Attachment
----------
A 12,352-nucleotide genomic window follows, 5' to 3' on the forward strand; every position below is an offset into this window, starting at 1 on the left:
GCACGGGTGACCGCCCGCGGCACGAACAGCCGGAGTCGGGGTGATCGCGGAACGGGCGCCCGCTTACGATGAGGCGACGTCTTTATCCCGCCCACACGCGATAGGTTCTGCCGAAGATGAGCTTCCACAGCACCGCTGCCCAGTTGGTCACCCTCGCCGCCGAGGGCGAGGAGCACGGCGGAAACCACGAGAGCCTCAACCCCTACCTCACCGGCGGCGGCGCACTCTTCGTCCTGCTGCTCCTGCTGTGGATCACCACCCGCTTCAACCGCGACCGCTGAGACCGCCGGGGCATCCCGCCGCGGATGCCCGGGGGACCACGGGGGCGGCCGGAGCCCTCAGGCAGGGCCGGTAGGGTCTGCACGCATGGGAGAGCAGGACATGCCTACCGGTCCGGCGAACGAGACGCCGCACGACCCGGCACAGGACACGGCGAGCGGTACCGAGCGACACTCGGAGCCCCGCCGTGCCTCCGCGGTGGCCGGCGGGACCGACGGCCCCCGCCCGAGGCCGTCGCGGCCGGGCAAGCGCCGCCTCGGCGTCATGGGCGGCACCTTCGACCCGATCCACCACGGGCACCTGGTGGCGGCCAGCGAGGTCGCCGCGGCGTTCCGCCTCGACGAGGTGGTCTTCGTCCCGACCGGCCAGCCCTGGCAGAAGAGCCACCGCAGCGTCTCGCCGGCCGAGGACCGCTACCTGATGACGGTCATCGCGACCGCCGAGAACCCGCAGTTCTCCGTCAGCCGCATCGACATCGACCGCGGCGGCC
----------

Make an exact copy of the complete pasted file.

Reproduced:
A 12,352-nucleotide genomic window follows, 5' to 3' on the forward strand; every position below is an offset into this window, starting at 1 on the left:
GCACGGGTGACCGCCCGCGGCACGAACAGCCGGAGTCGGGGTGATCGCGGAACGGGCGCCCGCTTACGATGAGGCGACGTCTTTATCCCGCCCACACGCGATAGGTTCTGCCGAAGATGAGCTTCCACAGCACCGCTGCCCAGTTGGTCACCCTCGCCGCCGAGGGCGAGGAGCACGGCGGAAACCACGAGAGCCTCAACCCCTACCTCACCGGCGGCGGCGCACTCTTCGTCCTGCTGCTCCTGCTGTGGATCACCACCCGCTTCAACCGCGACCGCTGAGACCGCCGGGGCATCCCGCCGCGGATGCCCGGGGGACCACGGGGGCGGCCGGAGCCCTCAGGCAGGGCCGGTAGGGTCTGCACGCATGGGAGAGCAGGACATGCCTACCGGTCCGGCGAACGAGACGCCGCACGACCCGGCACAGGACACGGCGAGCGGTACCGAGCGACACTCGGAGCCCCGCCGTGCCTCCGCGGTGGCCGGCGGGACCGACGGCCCCCGCCCGAGGCCGTCGCGGCCGGGCAAGCGCCGCCTCGGCGTCATGGGCGGCACCTTCGACCCGATCCACCACGGGCACCTGGTGGCGGCCAGCGAGGTCGCCGCGGCGTTCCGCCTCGACGAGGTGGTCTTCGTCCCGACCGGCCAGCCCTGGCAGAAGAGCCACCGCAGCGTCTCGCCGGCCGAGGACCGCTACCTGATGACGGTCATCGCGACCGCCGAGAACCCGCAGTTCTCCGTCAGCCGCATCGACATCGACCGCGGCGGCC